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January Is The Perfect Time To Fill Your Freezer With Pastured Meats

January is the perfect time to fill your freezer with pastured meats

That Little Farm Family Photo
Colleen and Jeremy Ruhter of That Little Farm in the Country pose with their Idaho Pasture Pigs.

January is the perfect month to buy local meat. Cold winter days lend themselves to wholesome winter meals, and pastured meats are a natural choice for all your hearty stews and roasts. What’s more, pastured meat is easy to find in the winter months and purchasing in January helps support farmers all year round. In recent years, the farmer’s share of the food dollar has dropped to just 14 cents for every dollar you spend, making it harder for farmers to earn a living. When you buy directly from local farms, you’re ensuring they get every penny and can keep producing local products to help sustain you and your community.

Read on to learn about pastured meats from Little Farm in the Country and search the Buy Fresh Buy Local Illinois directory to find pastured meat near you.

Grazing in the grass at That Little Farm

Meet Colleen Ruhter

Even in the unpredictable world of farming, 2021 was a doozy for Colleen Ruhter, who owns and runs That Little Farm in the Country (Sidney, IL, near Champaign) with husband Jeremy Ruhter. 

On the upside, the couple pitched their own tent to sell their pasture-raised pork and chicken at Urbana’s Market in the Square, after previously selling through Ruhter Bison (owned by Jeremy’s family). And Colleen was nominated by The Land Connection for Routes to Farm’s Farmer of the Year competition. 

On the downside, Colleen stumbled in a hole while doing barn chores and broke her right ankle in three places, sharply limiting her farming activities for most of the year. Colleen, who says the leg is back to 80 percent normal, accentuated the positive during an interview just before the new year.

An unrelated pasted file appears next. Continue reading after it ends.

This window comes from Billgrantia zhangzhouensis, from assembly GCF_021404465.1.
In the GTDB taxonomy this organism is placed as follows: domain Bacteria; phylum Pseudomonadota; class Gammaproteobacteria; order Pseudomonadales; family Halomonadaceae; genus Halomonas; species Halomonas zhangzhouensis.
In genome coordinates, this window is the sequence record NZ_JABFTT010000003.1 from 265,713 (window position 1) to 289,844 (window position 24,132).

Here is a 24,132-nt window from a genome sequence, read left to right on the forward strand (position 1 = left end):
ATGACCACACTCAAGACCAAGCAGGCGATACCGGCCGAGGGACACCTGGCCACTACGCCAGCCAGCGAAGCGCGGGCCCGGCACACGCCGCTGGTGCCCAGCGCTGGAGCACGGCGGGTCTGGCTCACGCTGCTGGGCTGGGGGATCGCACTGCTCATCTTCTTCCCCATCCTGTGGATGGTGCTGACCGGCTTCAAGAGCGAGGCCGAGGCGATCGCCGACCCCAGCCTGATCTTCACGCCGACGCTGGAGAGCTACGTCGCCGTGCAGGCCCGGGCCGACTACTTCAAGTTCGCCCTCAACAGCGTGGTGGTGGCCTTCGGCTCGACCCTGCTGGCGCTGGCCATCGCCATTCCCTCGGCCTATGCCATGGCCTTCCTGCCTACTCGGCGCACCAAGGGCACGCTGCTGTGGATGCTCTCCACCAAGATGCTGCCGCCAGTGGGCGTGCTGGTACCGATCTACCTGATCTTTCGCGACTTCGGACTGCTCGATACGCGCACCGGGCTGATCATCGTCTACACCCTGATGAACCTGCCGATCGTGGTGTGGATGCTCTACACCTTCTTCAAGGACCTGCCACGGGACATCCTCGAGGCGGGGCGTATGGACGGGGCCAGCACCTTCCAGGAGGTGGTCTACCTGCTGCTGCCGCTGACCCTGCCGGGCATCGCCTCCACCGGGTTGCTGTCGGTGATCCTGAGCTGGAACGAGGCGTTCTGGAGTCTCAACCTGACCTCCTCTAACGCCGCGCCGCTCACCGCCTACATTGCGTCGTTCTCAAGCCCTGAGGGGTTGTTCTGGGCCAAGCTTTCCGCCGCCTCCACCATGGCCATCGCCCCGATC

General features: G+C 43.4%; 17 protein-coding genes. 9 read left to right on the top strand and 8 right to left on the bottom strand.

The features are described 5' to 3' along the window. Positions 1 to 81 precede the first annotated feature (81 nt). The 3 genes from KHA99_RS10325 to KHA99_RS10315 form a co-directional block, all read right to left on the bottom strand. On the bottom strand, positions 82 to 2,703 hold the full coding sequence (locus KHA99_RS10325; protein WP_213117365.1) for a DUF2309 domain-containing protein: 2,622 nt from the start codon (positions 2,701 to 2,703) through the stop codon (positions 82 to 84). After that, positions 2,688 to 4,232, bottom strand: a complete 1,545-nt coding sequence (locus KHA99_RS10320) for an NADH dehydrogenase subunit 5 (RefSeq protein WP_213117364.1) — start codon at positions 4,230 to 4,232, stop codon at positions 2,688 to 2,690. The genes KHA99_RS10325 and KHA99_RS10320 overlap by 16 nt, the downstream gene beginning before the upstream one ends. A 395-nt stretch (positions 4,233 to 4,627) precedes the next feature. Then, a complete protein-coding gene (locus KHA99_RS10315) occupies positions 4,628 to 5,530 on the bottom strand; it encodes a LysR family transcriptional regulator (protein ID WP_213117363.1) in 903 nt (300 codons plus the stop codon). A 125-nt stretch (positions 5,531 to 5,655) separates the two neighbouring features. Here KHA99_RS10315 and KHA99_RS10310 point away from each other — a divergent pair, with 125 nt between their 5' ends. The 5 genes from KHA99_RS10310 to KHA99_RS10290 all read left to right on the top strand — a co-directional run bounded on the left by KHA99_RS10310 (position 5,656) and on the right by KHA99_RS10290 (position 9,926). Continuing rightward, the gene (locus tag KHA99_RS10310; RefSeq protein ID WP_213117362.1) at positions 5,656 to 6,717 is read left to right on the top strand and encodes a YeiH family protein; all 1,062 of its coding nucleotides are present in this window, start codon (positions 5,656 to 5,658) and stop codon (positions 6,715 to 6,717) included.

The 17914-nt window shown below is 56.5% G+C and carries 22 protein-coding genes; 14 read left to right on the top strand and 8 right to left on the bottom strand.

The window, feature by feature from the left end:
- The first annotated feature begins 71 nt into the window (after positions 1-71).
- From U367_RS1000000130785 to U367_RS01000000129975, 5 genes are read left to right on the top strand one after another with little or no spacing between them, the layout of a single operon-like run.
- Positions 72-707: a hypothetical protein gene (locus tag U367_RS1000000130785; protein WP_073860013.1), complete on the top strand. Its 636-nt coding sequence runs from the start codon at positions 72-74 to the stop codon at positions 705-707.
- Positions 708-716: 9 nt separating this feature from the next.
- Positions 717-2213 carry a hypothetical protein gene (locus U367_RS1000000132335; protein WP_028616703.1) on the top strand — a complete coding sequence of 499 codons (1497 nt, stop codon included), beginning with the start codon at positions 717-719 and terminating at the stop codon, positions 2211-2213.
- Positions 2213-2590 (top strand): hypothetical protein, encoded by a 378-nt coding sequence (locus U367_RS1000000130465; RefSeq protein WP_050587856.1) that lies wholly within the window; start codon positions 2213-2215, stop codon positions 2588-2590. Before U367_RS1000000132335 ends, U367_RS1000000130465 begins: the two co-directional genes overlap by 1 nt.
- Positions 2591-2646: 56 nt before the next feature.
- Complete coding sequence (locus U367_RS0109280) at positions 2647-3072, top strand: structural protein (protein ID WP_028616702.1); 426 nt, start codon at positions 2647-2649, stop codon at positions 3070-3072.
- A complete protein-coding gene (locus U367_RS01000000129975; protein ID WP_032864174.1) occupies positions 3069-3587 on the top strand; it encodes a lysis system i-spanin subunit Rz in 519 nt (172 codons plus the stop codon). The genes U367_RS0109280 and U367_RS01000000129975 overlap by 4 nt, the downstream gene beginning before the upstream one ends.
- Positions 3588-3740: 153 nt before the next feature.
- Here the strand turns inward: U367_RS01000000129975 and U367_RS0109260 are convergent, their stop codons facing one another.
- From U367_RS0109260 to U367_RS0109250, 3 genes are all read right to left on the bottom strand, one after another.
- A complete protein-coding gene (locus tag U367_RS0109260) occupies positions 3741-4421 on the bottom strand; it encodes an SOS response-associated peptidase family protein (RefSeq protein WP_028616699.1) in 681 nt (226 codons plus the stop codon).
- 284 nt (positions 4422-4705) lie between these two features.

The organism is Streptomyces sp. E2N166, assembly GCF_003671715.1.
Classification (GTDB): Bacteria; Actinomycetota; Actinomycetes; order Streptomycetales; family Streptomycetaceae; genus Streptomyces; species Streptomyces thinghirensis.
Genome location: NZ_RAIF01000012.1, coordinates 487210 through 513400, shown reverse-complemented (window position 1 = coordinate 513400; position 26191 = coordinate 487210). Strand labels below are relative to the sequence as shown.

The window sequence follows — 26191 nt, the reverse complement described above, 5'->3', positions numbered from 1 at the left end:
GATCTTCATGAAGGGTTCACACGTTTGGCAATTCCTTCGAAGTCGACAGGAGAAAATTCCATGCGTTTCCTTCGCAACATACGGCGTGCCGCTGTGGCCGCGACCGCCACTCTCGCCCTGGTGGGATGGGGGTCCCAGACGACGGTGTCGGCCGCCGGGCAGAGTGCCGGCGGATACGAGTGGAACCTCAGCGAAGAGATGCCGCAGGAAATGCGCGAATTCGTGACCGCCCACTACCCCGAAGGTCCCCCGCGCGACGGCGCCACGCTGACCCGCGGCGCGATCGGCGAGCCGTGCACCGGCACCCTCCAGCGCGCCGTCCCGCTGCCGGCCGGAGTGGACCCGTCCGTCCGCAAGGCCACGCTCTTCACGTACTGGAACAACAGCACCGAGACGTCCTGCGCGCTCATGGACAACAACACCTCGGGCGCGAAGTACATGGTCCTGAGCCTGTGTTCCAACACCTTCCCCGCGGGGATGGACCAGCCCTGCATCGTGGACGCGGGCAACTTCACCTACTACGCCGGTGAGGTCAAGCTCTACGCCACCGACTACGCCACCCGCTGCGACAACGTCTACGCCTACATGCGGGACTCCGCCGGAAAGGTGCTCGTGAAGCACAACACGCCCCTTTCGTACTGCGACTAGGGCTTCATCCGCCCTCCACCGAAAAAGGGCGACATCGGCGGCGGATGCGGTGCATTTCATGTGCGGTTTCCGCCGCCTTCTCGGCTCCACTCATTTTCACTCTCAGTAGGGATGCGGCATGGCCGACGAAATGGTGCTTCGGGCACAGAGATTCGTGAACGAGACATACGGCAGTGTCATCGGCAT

While Colleen spent much of her youth on her grandparents’ farm near Peoria and Jeremy’s parents started the bison farm 11 years ago, neither intended to follow suit. They met as engineering students at University of Evansville (IN) and pursued professional opportunities in Annapolis, Maryland. But the pull of home was strong, especially after they became parents.

They found a location that met their three criteria: At least three acres, within 30 to 40 minutes of Champaign, and less than $300,000. They initially intended to do homestead farming to feed their growing family but decided to go bigger shortly after they started raising livestock.

Why pastured pork?

The first big decision they made was to replace their Duroc pigs — which dug up the pasture — with Idaho Pasture Pigs, a hybrid that is docile, somewhat smaller, and much gentler on the fields. Colleen, whose engineering expertise is in stormwater and environmental engineering, said that they were drawn to pasture-raising by the positive environmental impacts, and the prospects of less damage to their grazing land was very appealing.

Noting that they had to supplement the Durocs’ diet with eight to 10 pounds of grain per day, Colleen said, “When we heard about the Idaho Pasture Pigs and how they could consume a lot more grass and they would eat less grain and they were a lot more gentle on the pasture, it seemed like a more environmentally friendly approach to what we were already trying to do in order to get some good quality pork.”

She continued, “I’ve definitely got a good small following of people who, once they’re willing to try it, once they see the value of spending an extra couple bucks per pound on a good quality meat, that it’s really worth it. The meat that we sell is a really dark red meat. It’s got a lot of iron and beta-carotene in it from all the grass that the pigs eat, because about 75 percent of their diet is grass.” That diet is supplemented with “a non-GMO corn and soy mix with the right minerals, and the minerals make a big difference so that they’re not rooting.”